If you want to buy into the Corrections Corporation of America — at least at the “analyst meeting” the company held yesterday in New York — you’ll have to pay more than you might have bargained for. According to activist Felton Davis, “Any investors attending that meeting had to pass through a line of police officers at the entrance to the hotel, and a group of people chanting ‘Build schools, not prisons.'”
Several local groups participated in a campaign called “Thirty Years of Private Prisons: Nothing to Celebrate,” culminating in a demonstration in Washington, D.C., earlier this year. Yesterday’s impromptu action at the Hyatt on 42nd Street was a continuation and extension of that effort, conducted at very short notice, and the young people did a fine job, disrupting the investors conference inside the hotel, and briefly blocking the street outside at 9 a.m. rush hour.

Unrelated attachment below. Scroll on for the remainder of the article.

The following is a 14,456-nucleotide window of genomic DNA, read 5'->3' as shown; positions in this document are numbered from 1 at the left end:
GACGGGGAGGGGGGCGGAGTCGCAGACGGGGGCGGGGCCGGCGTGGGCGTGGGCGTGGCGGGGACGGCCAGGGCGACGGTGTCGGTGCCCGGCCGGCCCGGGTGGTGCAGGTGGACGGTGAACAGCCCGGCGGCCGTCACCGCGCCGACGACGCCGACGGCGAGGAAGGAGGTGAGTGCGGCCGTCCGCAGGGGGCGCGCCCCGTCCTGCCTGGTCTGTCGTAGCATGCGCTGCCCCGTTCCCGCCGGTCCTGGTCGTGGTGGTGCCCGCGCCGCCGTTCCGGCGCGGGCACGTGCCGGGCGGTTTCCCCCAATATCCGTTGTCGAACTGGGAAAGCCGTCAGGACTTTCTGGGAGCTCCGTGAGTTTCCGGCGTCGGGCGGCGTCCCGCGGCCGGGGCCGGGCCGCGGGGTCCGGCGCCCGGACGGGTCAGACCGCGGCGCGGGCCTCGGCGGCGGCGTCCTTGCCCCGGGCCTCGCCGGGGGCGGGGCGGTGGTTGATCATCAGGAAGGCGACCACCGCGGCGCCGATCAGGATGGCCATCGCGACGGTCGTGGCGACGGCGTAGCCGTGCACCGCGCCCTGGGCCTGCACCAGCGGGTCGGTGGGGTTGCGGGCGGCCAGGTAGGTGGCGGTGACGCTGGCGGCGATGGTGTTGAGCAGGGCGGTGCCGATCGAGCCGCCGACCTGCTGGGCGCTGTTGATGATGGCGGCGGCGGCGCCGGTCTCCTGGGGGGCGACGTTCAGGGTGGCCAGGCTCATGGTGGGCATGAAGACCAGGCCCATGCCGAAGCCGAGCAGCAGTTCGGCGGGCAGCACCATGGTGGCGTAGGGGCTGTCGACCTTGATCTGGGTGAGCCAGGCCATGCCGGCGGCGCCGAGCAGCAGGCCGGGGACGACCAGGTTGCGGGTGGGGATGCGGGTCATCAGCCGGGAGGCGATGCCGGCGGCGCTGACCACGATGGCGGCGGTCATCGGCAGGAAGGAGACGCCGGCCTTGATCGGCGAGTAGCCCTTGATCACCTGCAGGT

Participants reported rough handling by security. “One of the Hyatt security staff grabbed me and pushed me repeatedly, at one point shoving my violently in the face and snapping my neck back,” said Emily Tucker, a staff attorney with the Center for Popular Democracy. “I pointed this man out to a group of policemen. He was standing a few feet away laughing with one of the officers, and the cops I was talking to wouldn’t even look in the direction I was pointing.”
“Hyatt should think twice about hosting prison profiteers in their hotels if they want to avoid disturbances like this in the future,” she said.
A new generation of antiwar veterans is beginning to set itself apart in its opposition to America’s wars abroad and at home.
As K-pop fans and Black organizers and artists are demonstrating, joyful, powerful movements draw more people in and reflect the kind of world we want to live in.
If soldiers train for armed combat, why wouldn’t activists train for toppling the political-economic structure that’s killing our chance for a just future? The stakes are just as high.